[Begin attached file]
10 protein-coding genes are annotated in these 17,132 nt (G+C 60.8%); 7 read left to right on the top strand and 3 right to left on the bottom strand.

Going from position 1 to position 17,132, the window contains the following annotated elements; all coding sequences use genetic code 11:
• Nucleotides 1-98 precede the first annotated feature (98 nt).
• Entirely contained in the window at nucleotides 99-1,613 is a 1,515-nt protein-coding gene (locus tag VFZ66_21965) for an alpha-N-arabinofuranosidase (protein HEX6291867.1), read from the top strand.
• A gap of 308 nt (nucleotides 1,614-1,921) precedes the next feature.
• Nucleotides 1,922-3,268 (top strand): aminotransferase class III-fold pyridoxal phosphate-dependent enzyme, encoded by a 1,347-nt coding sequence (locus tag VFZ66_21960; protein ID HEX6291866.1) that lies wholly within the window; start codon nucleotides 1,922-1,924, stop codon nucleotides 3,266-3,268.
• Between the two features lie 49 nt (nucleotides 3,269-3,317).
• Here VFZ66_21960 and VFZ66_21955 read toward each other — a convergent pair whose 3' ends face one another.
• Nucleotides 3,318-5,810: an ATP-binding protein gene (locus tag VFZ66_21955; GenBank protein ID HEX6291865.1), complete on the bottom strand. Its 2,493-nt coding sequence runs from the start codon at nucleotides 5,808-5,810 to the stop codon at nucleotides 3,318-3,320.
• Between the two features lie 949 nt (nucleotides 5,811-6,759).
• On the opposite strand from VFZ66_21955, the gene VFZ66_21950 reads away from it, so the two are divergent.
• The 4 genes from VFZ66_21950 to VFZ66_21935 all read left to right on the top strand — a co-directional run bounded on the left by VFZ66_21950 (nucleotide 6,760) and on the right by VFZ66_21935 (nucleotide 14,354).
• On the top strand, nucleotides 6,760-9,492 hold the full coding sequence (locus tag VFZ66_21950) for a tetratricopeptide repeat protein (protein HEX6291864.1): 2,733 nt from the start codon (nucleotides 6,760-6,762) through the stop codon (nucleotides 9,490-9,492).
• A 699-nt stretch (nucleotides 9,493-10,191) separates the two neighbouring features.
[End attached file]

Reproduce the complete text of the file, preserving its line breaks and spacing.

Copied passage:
10 protein-coding genes are annotated in these 17,132 nt (G+C 60.8%); 7 read left to right on the top strand and 3 right to left on the bottom strand.

Going from position 1 to position 17,132, the window contains the following annotated elements; all coding sequences use genetic code 11:
• Nucleotides 1-98 precede the first annotated feature (98 nt).
• Entirely contained in the window at nucleotides 99-1,613 is a 1,515-nt protein-coding gene (locus tag VFZ66_21965) for an alpha-N-arabinofuranosidase (protein HEX6291867.1), read from the top strand.
• A gap of 308 nt (nucleotides 1,614-1,921) precedes the next feature.
• Nucleotides 1,922-3,268 (top strand): aminotransferase class III-fold pyridoxal phosphate-dependent enzyme, encoded by a 1,347-nt coding sequence (locus tag VFZ66_21960; protein ID HEX6291866.1) that lies wholly within the window; start codon nucleotides 1,922-1,924, stop codon nucleotides 3,266-3,268.
• Between the two features lie 49 nt (nucleotides 3,269-3,317).
• Here VFZ66_21960 and VFZ66_21955 read toward each other — a convergent pair whose 3' ends face one another.
• Nucleotides 3,318-5,810: an ATP-binding protein gene (locus tag VFZ66_21955; GenBank protein ID HEX6291865.1), complete on the bottom strand. Its 2,493-nt coding sequence runs from the start codon at nucleotides 5,808-5,810 to the stop codon at nucleotides 3,318-3,320.
• Between the two features lie 949 nt (nucleotides 5,811-6,759).
• On the opposite strand from VFZ66_21955, the gene VFZ66_21950 reads away from it, so the two are divergent.
• The 4 genes from VFZ66_21950 to VFZ66_21935 all read left to right on the top strand — a co-directional run bounded on the left by VFZ66_21950 (nucleotide 6,760) and on the right by VFZ66_21935 (nucleotide 14,354).
• On the top strand, nucleotides 6,760-9,492 hold the full coding sequence (locus tag VFZ66_21950) for a tetratricopeptide repeat protein (protein HEX6291864.1): 2,733 nt from the start codon (nucleotides 6,760-6,762) through the stop codon (nucleotides 9,490-9,492).
• A 699-nt stretch (nucleotides 9,493-10,191) separates the two neighbouring features.